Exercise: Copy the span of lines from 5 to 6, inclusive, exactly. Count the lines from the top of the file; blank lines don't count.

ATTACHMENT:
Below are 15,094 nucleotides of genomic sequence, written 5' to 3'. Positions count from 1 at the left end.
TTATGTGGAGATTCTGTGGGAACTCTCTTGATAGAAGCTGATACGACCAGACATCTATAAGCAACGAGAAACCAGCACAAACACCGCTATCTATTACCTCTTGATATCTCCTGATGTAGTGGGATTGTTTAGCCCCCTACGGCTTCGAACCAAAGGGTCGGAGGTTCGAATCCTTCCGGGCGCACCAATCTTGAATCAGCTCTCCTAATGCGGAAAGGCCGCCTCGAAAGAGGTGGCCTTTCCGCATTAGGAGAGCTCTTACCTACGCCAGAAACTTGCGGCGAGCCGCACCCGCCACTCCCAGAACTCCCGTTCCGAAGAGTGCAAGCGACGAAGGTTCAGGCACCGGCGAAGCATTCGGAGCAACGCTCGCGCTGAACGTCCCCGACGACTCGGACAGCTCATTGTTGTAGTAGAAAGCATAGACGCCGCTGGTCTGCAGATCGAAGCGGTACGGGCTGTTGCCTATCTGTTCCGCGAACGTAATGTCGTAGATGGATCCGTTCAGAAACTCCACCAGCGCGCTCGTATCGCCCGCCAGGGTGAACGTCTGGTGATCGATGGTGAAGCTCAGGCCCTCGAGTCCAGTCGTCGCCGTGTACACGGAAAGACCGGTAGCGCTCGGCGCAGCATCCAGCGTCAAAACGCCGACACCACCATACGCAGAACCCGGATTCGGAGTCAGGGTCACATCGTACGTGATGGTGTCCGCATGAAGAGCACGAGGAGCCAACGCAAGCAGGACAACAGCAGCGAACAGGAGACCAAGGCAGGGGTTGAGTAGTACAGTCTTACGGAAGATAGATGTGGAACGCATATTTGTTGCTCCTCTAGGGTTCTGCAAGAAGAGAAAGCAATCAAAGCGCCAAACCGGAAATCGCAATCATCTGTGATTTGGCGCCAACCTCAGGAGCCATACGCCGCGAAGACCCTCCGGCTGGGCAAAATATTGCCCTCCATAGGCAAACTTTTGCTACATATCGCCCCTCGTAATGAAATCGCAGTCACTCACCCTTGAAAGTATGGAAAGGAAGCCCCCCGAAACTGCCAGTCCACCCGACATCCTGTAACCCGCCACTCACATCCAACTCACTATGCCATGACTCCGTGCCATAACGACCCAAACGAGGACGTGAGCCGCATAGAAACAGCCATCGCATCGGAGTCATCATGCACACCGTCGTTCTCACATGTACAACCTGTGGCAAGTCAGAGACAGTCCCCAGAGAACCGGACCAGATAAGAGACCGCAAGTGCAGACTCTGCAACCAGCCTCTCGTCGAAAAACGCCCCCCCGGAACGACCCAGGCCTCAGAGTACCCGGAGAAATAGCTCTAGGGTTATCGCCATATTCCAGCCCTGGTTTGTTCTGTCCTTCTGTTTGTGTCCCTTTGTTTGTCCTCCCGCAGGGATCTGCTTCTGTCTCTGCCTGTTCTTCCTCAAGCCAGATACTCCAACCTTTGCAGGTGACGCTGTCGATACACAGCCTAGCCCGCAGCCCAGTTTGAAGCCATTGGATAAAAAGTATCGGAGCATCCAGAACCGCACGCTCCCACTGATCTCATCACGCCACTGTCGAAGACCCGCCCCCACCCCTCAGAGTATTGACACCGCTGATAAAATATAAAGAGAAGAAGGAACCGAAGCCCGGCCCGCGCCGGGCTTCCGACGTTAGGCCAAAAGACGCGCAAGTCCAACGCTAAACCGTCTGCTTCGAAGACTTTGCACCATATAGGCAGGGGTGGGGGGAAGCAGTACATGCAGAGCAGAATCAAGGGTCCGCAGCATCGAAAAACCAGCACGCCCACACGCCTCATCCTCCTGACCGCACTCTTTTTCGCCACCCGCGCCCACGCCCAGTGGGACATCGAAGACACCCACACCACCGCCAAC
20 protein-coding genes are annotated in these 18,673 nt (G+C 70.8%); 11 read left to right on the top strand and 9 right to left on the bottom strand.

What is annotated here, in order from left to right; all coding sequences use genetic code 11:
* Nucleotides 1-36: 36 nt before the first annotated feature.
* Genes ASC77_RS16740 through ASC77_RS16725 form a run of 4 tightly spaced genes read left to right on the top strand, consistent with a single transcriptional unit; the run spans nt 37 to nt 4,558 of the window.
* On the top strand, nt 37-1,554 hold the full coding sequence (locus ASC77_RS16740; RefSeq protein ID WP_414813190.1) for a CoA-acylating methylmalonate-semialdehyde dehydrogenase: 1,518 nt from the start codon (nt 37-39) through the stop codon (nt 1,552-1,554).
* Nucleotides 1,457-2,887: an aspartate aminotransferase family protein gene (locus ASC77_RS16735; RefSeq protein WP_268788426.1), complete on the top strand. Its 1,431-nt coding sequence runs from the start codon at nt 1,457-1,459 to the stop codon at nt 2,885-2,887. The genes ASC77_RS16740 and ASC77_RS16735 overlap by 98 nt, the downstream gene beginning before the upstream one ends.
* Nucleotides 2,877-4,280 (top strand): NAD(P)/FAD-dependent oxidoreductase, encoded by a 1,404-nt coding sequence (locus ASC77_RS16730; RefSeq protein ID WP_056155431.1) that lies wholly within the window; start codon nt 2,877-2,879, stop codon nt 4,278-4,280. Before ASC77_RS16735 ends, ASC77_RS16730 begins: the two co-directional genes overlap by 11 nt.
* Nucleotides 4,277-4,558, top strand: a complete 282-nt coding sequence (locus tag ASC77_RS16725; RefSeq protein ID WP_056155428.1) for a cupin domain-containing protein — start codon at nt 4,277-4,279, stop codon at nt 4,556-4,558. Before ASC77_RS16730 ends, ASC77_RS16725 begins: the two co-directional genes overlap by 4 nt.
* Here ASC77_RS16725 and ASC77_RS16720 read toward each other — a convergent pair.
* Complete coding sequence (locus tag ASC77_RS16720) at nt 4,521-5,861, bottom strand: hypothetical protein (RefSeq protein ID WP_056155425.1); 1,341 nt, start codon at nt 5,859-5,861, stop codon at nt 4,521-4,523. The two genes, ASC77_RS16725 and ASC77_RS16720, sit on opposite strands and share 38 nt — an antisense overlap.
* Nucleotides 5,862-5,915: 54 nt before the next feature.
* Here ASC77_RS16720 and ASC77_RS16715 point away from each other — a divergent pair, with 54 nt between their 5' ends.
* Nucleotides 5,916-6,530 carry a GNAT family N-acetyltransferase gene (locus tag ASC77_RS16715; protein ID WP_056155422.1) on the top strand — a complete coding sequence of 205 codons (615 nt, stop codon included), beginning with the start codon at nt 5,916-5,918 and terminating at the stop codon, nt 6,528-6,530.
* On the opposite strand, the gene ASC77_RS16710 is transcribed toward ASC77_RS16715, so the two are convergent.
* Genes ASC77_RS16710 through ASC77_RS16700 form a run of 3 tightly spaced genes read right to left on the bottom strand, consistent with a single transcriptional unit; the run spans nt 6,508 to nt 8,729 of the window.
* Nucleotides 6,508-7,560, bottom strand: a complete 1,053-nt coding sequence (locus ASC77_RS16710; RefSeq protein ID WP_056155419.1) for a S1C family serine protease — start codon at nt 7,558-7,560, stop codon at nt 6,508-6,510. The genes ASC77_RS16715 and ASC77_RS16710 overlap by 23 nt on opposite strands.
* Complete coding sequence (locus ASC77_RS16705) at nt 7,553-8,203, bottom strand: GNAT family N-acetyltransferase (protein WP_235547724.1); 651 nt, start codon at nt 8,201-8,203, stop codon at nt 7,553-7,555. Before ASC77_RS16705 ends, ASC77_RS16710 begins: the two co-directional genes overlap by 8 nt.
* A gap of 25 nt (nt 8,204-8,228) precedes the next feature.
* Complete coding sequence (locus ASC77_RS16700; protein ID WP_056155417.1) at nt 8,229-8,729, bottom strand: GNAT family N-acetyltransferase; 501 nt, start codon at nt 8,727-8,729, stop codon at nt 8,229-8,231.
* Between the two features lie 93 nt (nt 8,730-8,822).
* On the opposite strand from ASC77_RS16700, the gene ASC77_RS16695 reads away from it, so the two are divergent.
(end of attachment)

* Nucleotides 1-36: 36 nt before the first annotated feature.
* Genes ASC77_RS16740 through ASC77_RS16725 form a run of 4 tightly spaced genes read left to right on the top strand, consistent with a single transcriptional unit; the run spans nt 37 to nt 4,558 of the window.